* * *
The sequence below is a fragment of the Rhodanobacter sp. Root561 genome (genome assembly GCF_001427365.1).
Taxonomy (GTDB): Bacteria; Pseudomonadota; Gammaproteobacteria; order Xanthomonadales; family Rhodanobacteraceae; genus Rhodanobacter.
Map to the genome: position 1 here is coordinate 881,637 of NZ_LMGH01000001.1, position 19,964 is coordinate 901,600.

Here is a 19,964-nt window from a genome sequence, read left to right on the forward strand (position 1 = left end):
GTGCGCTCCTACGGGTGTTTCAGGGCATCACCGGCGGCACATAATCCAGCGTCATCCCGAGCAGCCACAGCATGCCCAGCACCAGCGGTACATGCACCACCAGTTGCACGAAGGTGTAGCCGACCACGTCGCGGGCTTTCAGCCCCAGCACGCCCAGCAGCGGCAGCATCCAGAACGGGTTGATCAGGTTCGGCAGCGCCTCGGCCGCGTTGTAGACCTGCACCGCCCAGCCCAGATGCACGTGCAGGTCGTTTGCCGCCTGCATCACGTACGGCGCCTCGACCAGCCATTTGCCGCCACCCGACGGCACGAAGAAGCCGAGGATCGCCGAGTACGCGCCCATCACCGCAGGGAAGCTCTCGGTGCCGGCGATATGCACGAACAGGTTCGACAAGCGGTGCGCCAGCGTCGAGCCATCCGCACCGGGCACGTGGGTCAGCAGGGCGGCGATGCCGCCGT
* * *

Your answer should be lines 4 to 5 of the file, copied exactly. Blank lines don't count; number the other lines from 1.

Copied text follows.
Here is a 19,964-nt window from a genome sequence, read left to right on the forward strand (position 1 = left end):
GTGCGCTCCTACGGGTGTTTCAGGGCATCACCGGCGGCACATAATCCAGCGTCATCCCGAGCAGCCACAGCATGCCCAGCACCAGCGGTACATGCACCACCAGTTGCACGAAGGTGTAGCCGACCACGTCGCGGGCTTTCAGCCCCAGCACGCCCAGCAGCGGCAGCATCCAGAACGGGTTGATCAGGTTCGGCAGCGCCTCGGCCGCGTTGTAGACCTGCACCGCCCAGCCCAGATGCACGTGCAGGTCGTTTGCCGCCTGCATCACGTACGGCGCCTCGACCAGCCATTTGCCGCCACCCGACGGCACGAAGAAGCCGAGGATCGCCGAGTACGCGCCCATCACCGCAGGGAAGCTCTCGGTGCCGGCGATATGCACGAACAGGTTCGACAAGCGGTGCGCCAGCGTCGAGCCATCCGCACCGGGCACGTGGGTCAGCAGGGCGGCGATGCCGCCGT